Encyclopedia > Ghost Dance

  Article Content

Ghost Dance

The ghost dance is a Native American religious practice that began in the 1880s in the southwestern United States, as many Indian tribes had been forcibly relocated and integrated there. Ghost dancing involved dancing in a circular pattern, and the use of hallucinogenic peyote cactus.

The ghost dance was an attempt to bring about renewal of native society and the decline in the influence of the white man. Though orignially nonviolent in nature, the movement ultimately attracted militant elements who favored armed conflict as a means to fight the whites.

External Links

Ghost Dance is John Norman's 1979 historical fiction novel wherein a Sioux man and his tradition comes in conflict with a white woman and her civilization as the Wounded Knee massacre approaches. As with the Norman's main body of work, "The Chronicles of Gor," Norman displays both philosophical reaction and an affinity with incorporating historical events with the actions of fictional characters.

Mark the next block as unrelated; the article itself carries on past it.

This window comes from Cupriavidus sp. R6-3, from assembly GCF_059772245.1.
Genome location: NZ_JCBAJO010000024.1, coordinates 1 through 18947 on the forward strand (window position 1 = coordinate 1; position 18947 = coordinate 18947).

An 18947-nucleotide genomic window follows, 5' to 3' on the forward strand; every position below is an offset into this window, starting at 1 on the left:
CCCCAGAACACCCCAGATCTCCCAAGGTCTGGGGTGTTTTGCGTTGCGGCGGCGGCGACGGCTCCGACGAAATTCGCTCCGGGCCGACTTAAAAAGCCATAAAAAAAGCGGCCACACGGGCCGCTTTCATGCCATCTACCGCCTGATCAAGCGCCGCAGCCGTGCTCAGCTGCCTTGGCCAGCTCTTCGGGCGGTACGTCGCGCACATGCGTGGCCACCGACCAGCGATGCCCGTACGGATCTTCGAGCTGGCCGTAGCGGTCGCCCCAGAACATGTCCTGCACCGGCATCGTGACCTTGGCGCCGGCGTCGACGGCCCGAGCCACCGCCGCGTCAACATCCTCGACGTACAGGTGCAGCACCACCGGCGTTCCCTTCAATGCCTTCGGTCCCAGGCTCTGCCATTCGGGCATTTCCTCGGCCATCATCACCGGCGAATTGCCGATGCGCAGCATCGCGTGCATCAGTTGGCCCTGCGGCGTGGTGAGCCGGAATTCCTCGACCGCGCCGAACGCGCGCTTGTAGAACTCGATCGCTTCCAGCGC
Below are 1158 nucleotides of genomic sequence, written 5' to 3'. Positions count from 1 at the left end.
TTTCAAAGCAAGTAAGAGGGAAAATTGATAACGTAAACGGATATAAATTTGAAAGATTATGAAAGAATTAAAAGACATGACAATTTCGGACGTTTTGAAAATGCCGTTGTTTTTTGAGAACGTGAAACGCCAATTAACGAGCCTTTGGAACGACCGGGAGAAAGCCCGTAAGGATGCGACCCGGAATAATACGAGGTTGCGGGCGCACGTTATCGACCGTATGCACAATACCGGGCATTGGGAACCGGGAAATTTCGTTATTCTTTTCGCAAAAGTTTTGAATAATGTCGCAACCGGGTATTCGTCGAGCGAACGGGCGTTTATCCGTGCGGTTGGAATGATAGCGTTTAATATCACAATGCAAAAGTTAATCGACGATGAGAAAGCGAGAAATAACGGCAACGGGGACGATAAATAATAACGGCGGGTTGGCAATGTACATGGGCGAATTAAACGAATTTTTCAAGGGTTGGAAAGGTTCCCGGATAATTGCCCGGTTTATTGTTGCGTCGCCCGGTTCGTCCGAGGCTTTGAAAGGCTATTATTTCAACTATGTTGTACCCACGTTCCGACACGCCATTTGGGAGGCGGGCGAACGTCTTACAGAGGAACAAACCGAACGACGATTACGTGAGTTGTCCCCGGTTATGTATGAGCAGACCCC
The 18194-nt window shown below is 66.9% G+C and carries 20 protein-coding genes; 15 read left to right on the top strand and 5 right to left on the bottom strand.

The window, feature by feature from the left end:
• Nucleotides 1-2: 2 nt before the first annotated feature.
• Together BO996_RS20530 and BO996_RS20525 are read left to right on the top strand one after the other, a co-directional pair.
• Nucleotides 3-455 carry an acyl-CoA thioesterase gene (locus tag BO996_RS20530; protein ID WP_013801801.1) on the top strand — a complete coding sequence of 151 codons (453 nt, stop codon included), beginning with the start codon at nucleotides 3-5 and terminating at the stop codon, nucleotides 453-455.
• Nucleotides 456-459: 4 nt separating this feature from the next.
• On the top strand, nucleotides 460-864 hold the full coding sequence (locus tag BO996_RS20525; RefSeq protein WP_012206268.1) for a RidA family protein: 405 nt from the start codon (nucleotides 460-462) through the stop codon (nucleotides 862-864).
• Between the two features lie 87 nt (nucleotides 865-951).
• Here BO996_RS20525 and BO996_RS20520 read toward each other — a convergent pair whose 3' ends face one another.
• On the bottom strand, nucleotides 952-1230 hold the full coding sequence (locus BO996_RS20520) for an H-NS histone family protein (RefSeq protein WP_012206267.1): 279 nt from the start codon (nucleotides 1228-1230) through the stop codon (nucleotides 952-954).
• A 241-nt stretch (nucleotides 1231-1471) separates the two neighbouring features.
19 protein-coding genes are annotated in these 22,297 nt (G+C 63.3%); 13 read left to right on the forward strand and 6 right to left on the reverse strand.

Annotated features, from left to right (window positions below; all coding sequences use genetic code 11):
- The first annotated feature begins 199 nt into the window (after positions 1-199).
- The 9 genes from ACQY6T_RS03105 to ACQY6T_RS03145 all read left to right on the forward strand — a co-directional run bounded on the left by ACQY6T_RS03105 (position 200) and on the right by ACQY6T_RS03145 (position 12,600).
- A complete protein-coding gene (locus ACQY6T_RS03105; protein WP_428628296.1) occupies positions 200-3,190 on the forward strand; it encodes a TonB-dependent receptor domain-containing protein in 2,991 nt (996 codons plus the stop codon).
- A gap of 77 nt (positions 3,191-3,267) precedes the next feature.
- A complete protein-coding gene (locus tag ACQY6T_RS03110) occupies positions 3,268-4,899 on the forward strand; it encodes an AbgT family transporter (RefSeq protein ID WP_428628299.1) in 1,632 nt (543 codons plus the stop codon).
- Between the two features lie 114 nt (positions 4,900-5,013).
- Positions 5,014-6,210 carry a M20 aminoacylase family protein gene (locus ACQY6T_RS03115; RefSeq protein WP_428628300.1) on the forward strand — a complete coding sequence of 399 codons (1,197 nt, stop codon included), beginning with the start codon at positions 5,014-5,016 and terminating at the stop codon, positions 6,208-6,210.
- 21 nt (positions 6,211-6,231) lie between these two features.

All Wikipedia text is available under the terms of the GNU Free Documentation License

  Search Encyclopedia

Search over one million articles, find something about almost anything!
  Featured Article
Reformed churches

... here, with the year of their separation. Cumberland Presbyterian Church[?] (1810) Orthodox Presbyterian Church[?] (1938 from the Northern PCUSA) Presbyterian ...

This page was created in 37.1 ms